Above, the Vailsburg Velodrome about 1905, looking north, showing the now unfamiliar sight of a wooden track and large crowds attending a bicycle race. Munn Avenue out of sight to the left, behind the grandstand ; South Orange Avenue in the distance with (I think) the new Engine 21 fire station ; Electric Park out of sight to the right.
But what happened to Vailsburg?
Newark was a prosperous city by 1900, and some civic leaders wanted to expand it into its suburbs, just as New York had done in 1898. They wanted to annex nearly half of Essex County and part of Hudson. Four annexation bills got through the state legislature, subject to local referendum : in 1902 the city annexed what was left of Clinton township ; in 1903 it tried to annex Irvington but failed the local referendum ; in 1905 it annexed the Borough of Vailsburg ; in 1908 it tried again to annex Irvington and failed again.
The end of Vailsburg therefore was part of an expansion campaign by Newark. But the voters of Vailsburg had to approve, which the voters of Irvington refused to do, twice. Some Irvington residents told reporters they felt Irvington would lose its identity as just a small part of a large city. Why the residents of Vailsburg felt differently, I do not know.
Because Irvington was never annexed, Vailsburg became a leftover narrow arm of Newark extending much farther west than any other part of the city. The City Plan Commission wrote in 1912 in City Planning for Newark:
The Vailsburg Section had a very haphazard growth before it was annexed to Newark. As a consequence, its street system cannot be made efficient without much expense. Apparently each property holder divided his plot regardless of his neighbors, with the result that there are no good crosstown [north-south] thoroughfares...But this merely describes the usual suburban pattern of development, as viewed by planners used to the strict grid of Newark. Vailsburg at this date still consisted of scattered wood frame houses, with much open land. The commercial buildings that line South Orange Avenue did not yet exist, and most lots along the avenue were still vacant. The Commission proposed street openings and widenings that could have been done relatively cheaply at the time, but they did not call for a widening of South Orange Avenue itself or realignment of the intersections for continuous north-south travel.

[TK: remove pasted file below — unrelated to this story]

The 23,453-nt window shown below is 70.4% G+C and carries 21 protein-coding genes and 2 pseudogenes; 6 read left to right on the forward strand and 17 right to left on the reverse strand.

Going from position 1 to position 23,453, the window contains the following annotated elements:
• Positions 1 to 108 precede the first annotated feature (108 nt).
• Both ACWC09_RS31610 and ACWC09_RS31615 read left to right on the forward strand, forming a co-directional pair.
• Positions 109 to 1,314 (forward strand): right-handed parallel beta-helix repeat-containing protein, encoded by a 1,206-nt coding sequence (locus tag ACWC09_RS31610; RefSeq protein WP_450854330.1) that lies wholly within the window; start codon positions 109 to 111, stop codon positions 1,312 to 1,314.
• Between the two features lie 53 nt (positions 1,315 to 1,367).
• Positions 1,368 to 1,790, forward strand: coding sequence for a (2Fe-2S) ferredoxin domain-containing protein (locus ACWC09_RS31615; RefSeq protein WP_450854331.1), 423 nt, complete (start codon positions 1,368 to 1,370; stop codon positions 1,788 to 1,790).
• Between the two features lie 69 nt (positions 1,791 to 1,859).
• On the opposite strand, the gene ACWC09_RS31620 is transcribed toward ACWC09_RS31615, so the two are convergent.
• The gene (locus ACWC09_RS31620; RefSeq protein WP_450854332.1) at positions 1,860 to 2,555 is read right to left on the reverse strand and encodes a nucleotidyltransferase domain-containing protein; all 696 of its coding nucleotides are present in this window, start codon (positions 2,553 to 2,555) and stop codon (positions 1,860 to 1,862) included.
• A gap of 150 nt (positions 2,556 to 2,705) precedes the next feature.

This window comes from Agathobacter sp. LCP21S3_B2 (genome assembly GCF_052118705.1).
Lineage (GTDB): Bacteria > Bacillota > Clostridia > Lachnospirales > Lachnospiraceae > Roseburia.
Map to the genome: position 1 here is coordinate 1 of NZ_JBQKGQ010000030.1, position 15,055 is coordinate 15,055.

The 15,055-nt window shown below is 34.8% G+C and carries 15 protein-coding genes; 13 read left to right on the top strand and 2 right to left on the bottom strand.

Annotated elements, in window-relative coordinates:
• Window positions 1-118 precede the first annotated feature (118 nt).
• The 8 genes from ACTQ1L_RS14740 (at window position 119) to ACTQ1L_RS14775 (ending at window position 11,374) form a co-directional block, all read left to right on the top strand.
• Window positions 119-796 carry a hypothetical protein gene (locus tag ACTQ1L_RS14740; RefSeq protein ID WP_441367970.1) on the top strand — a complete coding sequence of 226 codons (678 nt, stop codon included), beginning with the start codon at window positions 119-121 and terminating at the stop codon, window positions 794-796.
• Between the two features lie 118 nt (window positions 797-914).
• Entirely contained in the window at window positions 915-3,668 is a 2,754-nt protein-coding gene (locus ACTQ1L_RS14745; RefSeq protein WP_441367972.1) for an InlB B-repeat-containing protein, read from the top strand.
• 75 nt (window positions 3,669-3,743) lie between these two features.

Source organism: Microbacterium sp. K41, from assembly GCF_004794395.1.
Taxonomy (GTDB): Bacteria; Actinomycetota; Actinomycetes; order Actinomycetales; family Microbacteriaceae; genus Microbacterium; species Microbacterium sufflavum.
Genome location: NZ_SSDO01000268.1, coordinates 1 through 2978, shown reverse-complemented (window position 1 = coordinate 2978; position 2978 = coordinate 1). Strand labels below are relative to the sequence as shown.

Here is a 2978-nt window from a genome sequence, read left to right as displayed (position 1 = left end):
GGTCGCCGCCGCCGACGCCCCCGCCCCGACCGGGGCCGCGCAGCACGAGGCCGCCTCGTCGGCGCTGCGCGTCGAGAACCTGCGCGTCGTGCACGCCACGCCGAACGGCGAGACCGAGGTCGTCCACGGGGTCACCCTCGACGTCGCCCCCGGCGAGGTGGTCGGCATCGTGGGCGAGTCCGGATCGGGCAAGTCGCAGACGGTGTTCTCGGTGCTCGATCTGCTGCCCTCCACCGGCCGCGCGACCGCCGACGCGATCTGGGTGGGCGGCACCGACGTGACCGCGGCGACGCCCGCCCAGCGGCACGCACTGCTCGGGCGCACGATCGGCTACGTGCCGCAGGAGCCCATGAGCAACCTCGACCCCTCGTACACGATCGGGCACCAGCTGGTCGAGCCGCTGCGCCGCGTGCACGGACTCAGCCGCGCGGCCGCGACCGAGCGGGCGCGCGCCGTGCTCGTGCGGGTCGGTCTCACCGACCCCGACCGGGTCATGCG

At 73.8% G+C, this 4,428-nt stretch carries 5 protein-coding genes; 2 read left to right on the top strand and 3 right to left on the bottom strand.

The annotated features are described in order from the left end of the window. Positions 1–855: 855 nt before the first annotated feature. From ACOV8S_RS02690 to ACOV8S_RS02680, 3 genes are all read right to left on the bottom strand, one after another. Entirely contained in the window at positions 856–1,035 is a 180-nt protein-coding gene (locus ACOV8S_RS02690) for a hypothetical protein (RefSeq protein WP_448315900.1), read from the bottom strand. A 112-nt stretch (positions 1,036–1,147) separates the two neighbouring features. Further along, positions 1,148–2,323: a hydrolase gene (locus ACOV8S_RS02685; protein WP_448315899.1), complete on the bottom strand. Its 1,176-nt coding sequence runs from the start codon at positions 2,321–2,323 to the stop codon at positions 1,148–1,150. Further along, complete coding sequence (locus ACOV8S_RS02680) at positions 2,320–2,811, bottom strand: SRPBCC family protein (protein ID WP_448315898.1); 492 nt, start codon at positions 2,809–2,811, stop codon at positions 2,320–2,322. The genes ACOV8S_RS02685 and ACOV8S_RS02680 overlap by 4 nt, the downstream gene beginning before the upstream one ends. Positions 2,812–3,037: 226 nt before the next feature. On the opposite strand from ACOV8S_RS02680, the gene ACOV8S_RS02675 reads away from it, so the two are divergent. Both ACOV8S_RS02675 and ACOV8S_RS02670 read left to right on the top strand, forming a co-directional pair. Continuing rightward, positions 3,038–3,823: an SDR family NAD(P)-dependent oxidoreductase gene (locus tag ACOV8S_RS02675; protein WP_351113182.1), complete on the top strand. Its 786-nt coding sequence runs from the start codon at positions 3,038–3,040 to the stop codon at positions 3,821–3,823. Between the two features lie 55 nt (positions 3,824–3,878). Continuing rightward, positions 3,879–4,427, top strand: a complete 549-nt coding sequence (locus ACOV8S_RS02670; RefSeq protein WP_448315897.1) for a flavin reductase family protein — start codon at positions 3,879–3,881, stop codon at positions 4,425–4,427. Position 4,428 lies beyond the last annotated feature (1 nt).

The Commission's Comprehensive Plan of Newark of 1915 mentioned the key problem:
A poor street plan is largely responsible for lack of growth here and also for [lack of] that prime essential to proper development, transportation.Nothing was done. The only main street in Vailsburg, South Orange Avenue, is congested with traffic, slowing both automobile and bus transportation, and no off-street rail transport was ever built. The Garden State Parkway provides a way out for automobiles, but its bridge over South Orange Avenue creates a visual gateway separating Vailsburg from the rest of Newark.
Next time, the earliest boundaries at South Orange.